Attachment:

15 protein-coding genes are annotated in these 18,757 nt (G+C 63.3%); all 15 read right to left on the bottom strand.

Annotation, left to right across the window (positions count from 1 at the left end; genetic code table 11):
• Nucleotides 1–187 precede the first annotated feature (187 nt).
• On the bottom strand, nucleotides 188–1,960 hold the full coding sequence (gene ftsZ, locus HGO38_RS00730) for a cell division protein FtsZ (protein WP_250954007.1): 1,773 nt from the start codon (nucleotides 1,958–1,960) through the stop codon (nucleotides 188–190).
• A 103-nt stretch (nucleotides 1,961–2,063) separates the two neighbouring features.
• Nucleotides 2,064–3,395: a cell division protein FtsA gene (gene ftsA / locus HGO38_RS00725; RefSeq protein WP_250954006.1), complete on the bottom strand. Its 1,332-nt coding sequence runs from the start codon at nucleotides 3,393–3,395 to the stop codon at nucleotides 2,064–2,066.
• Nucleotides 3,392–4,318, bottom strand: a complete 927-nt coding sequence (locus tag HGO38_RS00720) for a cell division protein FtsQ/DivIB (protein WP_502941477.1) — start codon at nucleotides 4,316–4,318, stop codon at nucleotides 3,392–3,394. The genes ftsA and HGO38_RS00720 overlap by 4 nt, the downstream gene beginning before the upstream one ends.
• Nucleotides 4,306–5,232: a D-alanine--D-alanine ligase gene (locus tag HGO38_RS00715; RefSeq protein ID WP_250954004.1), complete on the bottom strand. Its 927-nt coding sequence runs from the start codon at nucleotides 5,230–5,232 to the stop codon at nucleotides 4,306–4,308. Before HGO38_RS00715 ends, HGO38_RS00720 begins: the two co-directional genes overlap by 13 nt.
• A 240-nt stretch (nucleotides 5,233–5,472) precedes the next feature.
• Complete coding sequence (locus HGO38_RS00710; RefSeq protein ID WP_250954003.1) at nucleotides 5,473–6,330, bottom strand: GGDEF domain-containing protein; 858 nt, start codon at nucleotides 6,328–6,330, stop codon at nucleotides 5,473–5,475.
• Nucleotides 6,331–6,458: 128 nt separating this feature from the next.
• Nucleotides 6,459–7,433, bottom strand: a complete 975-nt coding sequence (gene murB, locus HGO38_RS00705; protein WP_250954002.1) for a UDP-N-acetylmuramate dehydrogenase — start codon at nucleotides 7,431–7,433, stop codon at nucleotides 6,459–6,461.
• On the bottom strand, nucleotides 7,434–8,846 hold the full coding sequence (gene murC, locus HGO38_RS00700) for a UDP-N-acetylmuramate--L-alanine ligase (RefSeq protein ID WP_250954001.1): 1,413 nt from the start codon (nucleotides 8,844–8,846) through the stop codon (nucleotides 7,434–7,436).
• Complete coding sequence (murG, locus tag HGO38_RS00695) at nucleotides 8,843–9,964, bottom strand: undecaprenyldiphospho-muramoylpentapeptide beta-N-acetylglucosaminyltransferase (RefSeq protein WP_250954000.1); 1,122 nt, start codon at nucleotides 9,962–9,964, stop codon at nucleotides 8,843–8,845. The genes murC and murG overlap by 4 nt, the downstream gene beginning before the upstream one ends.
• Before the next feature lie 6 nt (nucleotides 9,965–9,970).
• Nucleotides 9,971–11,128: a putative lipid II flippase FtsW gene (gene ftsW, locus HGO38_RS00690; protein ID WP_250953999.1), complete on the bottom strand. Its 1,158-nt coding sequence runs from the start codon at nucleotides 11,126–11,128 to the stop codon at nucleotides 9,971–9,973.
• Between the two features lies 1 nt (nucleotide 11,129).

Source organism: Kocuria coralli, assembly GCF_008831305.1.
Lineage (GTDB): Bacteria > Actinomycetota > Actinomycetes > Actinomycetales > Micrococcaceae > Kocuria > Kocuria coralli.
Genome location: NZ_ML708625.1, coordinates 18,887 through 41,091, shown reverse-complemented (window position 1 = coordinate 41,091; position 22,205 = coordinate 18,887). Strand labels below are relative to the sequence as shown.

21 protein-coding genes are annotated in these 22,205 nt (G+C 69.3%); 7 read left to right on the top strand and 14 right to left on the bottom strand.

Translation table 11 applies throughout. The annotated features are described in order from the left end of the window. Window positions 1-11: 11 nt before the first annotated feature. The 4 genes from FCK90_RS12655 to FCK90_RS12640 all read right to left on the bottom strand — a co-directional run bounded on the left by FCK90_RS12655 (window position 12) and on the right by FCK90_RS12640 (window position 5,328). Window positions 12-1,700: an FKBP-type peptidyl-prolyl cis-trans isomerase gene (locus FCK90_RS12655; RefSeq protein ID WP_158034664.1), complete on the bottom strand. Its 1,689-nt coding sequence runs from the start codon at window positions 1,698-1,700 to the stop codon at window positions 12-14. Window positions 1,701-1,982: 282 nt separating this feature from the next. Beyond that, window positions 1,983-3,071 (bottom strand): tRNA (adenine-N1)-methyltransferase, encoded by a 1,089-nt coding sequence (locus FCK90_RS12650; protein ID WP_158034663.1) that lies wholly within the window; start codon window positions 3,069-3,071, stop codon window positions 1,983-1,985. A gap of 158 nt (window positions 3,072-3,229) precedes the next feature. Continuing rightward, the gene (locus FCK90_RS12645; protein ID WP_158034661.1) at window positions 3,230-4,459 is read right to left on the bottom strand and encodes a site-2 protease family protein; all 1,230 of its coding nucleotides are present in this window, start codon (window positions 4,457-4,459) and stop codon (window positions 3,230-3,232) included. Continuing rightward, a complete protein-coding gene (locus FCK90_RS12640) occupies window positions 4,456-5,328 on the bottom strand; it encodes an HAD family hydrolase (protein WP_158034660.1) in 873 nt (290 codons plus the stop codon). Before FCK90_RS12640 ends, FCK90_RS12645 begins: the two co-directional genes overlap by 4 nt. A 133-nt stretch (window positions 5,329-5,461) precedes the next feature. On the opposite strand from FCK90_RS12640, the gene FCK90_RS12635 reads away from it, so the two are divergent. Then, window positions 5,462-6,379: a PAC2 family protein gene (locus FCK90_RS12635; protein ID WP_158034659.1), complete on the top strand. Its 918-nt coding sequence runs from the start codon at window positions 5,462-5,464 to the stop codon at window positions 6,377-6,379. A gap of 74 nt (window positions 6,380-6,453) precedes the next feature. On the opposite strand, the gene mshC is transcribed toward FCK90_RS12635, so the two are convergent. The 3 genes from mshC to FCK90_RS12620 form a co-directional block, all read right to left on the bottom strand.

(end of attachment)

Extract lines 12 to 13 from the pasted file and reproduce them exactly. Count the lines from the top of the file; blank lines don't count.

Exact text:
• Nucleotides 6,459–7,433, bottom strand: a complete 975-nt coding sequence (gene murB, locus HGO38_RS00705; protein WP_250954002.1) for a UDP-N-acetylmuramate dehydrogenase — start codon at nucleotides 7,431–7,433, stop codon at nucleotides 6,459–6,461.
• On the bottom strand, nucleotides 7,434–8,846 hold the full coding sequence (gene murC, locus HGO38_RS00700) for a UDP-N-acetylmuramate--L-alanine ligase (RefSeq protein ID WP_250954001.1): 1,413 nt from the start codon (nucleotides 8,844–8,846) through the stop codon (nucleotides 7,434–7,436).